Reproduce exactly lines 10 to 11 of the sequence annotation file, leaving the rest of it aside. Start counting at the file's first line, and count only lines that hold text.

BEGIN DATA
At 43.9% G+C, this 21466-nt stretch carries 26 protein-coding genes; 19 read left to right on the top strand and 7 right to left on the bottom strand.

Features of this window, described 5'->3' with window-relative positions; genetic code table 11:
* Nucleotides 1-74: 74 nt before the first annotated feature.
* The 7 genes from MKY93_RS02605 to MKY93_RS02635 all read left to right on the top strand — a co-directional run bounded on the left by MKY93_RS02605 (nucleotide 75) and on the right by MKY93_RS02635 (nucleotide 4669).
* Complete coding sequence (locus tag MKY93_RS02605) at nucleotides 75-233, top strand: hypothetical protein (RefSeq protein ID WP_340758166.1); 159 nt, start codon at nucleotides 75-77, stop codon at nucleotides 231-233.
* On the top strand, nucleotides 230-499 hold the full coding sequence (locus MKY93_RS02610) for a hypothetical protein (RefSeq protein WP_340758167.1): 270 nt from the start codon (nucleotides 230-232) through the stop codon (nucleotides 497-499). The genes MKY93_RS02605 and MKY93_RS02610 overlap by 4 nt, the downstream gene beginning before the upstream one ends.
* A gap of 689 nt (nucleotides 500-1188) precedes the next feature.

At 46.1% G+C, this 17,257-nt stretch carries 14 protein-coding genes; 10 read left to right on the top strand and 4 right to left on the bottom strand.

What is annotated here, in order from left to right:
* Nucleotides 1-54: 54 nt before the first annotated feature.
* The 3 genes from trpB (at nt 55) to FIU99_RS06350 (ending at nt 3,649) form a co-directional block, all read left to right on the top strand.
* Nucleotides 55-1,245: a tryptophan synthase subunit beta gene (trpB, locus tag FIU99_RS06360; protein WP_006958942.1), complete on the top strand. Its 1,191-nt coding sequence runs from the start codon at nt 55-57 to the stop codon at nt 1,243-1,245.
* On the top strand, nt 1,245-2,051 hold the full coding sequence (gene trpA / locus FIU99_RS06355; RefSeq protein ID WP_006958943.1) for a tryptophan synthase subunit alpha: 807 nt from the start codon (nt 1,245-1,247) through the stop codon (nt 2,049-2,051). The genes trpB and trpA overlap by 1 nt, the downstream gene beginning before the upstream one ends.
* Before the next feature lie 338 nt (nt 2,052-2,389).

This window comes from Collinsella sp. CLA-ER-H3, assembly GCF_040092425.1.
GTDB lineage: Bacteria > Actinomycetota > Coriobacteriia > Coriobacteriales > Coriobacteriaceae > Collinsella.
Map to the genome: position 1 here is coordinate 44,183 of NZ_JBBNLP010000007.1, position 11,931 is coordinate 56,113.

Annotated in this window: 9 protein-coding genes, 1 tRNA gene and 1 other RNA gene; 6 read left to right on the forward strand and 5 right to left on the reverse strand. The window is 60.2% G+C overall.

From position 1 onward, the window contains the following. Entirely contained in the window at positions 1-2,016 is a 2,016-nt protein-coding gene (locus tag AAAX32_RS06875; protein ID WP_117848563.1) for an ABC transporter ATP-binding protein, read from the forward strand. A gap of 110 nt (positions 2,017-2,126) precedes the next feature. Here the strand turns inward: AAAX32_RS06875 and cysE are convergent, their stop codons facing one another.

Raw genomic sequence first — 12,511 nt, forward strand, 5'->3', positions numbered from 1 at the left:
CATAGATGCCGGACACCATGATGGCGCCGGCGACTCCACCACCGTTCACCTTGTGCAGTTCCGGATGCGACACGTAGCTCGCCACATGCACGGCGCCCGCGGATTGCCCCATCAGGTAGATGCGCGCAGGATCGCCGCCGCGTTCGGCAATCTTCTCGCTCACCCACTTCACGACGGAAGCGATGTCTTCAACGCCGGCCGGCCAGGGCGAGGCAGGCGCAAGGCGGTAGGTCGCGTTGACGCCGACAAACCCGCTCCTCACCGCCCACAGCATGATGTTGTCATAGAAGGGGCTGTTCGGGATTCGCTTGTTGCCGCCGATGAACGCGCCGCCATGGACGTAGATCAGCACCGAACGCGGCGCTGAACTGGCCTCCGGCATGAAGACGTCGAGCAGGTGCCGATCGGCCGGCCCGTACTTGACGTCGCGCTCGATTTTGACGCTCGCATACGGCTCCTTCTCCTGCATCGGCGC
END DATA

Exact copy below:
* Nucleotides 1-54: 54 nt before the first annotated feature.
* The 3 genes from trpB (at nt 55) to FIU99_RS06350 (ending at nt 3,649) form a co-directional block, all read left to right on the top strand.